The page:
The Vatican declared Tuesday that the traditional family has never been so threatened as in today's world, lashing out at contraception, abortion, in-vitro fertilization and same-sex marriage as threats to "the natural institution of marriage."
The 57-page document was issued by the Pontifical Council for the Family, whose head, Cardinal Alfonso Lopez Trujillo, is a strong opponent of the use of condoms under any circumstances. Gay activists in Italy quickly condemned it as an "attack against modern life, freedom and social redemption."
The document did not break any new ground but summarized traditional Vatican positions.
"Man of modern times has radicalized the tendency to take the place of God and substitute him," it states. "Never before in history has human procreation, and therefore the family, which is its natural place, been so threatened as in today's culture."
The document did not mention an ongoing debate within the Vatican on whether the Roman Catholic Church could permit condoms to battle AIDS in a particular circumstance — when one partner in a marriage has the virus.
It reaffirmed the famous 1968 encyclical "Humanae Vitae" that stated the Vatican's opposition to contraception. However, it said, couples "have been limiting themselves to one, or maximum two children."
The document also condemned in-vitro fertilization, artificial insemination and the use of embryos.
"If a man takes on the power to fabricate man, he also takes on the power to destroy him," the document stated. "The human being has the right to be generated, not produced, to come to life not in virtue of an artificial process but of a human act in the full sense of the term: the union between a man and a woman."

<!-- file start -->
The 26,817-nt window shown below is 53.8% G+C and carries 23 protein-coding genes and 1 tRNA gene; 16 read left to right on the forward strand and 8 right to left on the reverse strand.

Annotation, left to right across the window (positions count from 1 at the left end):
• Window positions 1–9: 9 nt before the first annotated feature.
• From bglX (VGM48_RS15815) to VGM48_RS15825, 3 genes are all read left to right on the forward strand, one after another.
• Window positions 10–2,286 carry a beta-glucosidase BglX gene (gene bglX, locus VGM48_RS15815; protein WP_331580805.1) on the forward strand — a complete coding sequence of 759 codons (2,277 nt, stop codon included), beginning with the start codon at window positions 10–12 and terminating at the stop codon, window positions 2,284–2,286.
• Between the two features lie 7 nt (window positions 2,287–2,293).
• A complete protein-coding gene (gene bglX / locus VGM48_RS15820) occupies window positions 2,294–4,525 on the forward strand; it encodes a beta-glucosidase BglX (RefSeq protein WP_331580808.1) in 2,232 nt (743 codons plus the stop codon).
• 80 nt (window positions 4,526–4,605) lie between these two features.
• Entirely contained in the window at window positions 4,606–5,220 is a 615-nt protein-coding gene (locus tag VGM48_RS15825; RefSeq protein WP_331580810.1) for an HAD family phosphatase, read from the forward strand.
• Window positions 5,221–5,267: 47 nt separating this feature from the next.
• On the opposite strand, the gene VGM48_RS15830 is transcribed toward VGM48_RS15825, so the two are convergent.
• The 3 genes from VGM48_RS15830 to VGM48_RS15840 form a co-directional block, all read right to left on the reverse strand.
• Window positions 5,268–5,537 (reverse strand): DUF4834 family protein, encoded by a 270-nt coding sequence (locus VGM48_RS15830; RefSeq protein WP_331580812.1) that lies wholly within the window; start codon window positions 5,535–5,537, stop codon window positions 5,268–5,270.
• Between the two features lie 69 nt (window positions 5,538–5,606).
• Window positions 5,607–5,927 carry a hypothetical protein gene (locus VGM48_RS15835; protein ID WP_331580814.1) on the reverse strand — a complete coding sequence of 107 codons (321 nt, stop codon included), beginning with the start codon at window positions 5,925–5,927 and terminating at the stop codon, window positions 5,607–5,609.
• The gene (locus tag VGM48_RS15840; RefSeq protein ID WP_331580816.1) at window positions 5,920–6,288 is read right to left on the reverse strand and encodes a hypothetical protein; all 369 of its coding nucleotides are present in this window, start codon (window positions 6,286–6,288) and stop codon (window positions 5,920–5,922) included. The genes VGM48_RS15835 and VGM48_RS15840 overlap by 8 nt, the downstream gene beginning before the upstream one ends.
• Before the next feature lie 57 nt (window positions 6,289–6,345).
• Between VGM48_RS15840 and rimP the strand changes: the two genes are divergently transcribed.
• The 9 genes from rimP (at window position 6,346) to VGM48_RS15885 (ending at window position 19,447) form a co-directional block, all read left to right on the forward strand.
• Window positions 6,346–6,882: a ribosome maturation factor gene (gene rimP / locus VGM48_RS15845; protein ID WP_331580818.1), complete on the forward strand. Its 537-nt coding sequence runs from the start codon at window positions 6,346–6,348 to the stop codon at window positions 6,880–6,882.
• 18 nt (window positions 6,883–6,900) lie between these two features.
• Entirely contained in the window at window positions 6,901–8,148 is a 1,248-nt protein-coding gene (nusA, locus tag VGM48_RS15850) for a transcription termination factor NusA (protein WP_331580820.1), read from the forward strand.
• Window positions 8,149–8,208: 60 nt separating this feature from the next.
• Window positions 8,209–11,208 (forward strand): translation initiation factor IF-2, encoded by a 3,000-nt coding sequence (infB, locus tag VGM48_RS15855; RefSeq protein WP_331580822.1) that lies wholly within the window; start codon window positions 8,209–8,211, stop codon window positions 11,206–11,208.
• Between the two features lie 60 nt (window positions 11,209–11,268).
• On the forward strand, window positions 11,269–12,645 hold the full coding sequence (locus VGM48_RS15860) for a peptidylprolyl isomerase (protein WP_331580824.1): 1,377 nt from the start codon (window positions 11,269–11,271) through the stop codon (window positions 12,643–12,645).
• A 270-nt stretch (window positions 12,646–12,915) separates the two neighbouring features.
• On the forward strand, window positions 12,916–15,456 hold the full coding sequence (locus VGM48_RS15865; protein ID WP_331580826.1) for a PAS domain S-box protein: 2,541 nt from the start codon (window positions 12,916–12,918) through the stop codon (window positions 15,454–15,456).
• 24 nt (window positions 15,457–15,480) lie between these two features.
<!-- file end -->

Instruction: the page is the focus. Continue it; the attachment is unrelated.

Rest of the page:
Lopez Trujillo sparked controversy three years ago when he said condoms don't prevent AIDS and may help spread it because they create a false sense of security. The Vatican insists sexual abstinence is the only sure way to fight AIDS.
Several other cardinals have argued that the use of a condom within a marriage would be theif it prevents passing on HIV infection to the partner.
The document made a broad attack on what it said were threats to the "the natural institution of marriage."
"Couples made up of homosexuals claim similar rights to those reserved to husband and wife; they even claim the right to adoption. Women who live a lesbian union claim similar rights, demanding laws which give them access to hetero-fertilization or embryo implantation. Moreover, it is claimed that the help of the law to form these unusual couples goes hand in hand with the help to divorce and repudiate," the document said.
"Abortion and infanticide show the absence of efficient juridical protection for the conceived. Such practices in fact constitute a violation of the fundamental right to life which is the right of every human being from the moment of conception," it said.
Franco Grillini, a deputy in the Italian Parliament and honorary president of the activist group Arcigay, condemned the Vatican document as "grotesque," and said that other European countries that give legal recognition to unmarried and gay couples have done so with great benefit to society.
"To maintain, therefore ... that this would represent an attack against the traditional family is a falsehood that has been scientifically contradicted by the facts," Grillini said.